How to Read Tire Size
Tire sizes might seem like a random string of numbers and letters to the uninitiated, but they hold essential information for car owners. Knowing how to read and understand tire sizes can prove incredibly beneficial, allowing you to select the right tire for your vehicle and ensure its performance and safety.
The tire size is usually printed on the side of the tire in a format that might look something like this: P215/65R15 95H. While it might appear complex at first glance, each segment of this code holds specific information.
The letter at the beginning of the tire size denotes the tire type. In this case, P stands for Passenger - a tire designed for passenger vehicles. Other letters you might come across include LT for Light Truck, T for Temporary (as in spare tires), and ST for Special Trailer.
The first number represents the section width of the tire in millimeters. This is the measurement of the tire's width from one sidewall to the other. In our example, tread width is 215 millimeters.
The number after the slash is the aspect ratio. This figure represents the height of the tire's cross-section as a percentage of its width. Here, the height is 65% of the tire's width.
The R in the sequence stands for Radial, indicating the tire's construction. Radial tires have layers of fabric with cords running radially, or at 90 degrees to the direction of travel, providing improved strength and durability. Other letters you may see include D and B for Diagonal or Bias Ply construction.
The number following the construction type represents the diameter of the wheel (or rim) in inches. This is the size of the wheel that the tire is intended to fit. In our example, tire fits on 15 inch wheels.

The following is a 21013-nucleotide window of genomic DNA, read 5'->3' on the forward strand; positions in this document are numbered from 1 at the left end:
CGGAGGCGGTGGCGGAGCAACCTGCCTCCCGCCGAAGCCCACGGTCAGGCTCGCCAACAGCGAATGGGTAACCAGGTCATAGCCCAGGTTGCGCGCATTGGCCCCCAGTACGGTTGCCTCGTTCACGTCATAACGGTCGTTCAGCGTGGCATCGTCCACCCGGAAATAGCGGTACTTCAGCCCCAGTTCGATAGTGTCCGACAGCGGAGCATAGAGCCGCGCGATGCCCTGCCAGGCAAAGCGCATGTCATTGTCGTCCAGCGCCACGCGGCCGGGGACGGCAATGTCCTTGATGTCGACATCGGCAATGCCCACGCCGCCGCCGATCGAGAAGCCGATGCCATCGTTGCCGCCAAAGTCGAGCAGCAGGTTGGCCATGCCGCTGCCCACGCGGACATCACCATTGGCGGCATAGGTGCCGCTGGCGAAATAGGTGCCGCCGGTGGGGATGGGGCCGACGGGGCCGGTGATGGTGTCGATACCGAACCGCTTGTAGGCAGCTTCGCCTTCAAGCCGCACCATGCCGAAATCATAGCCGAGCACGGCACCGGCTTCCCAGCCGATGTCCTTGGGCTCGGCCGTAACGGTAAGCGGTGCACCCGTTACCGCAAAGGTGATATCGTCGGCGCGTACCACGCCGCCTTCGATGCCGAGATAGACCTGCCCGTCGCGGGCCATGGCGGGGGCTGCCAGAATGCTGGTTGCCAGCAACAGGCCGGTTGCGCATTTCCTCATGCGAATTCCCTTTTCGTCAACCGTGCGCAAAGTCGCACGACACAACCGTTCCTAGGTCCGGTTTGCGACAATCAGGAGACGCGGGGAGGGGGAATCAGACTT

The following number, 95 in our example, is the load index. This is a numerical code that corresponds to the maximum load that the tire can carry when properly inflated. Higher numbers indicate a greater load capacity.
The final letter in our sequence, H, represents the speed rating. This indicates the maximum speed the tire can handle when it's correctly inflated and carrying its maximum load. H means the tire is rated for speeds up to 130 miles per hour.
Understanding how to read tire sizes can help ensure you select the right tire for your vehicle, driving conditions, and personal preferences. The tire's specifications influence various aspects of performance, including handling, traction, ride comfort, and load carrying capacity. As such, being familiar with these details is a significant step towards a safer and more comfortable driving experience.
While it is essential to understand tire sizes, it's also important to consult with tire professionals or refer to your vehicle's owner manual to ensure the tires you're considering are suitable for your vehicle and the driving conditions you encounter. Always prioritize safety and performance over cost when choosing tires. After all, they are the only parts of your vehicle that come into direct contact with the road, and understanding their size and characteristics can go a long way in ensuring an optimal driving experience.
All listed guides, data and/or calculations are for informational purposes only. TireConverter.com does not warrant or make any representations regarding the accuracy of or the results of the use of this information.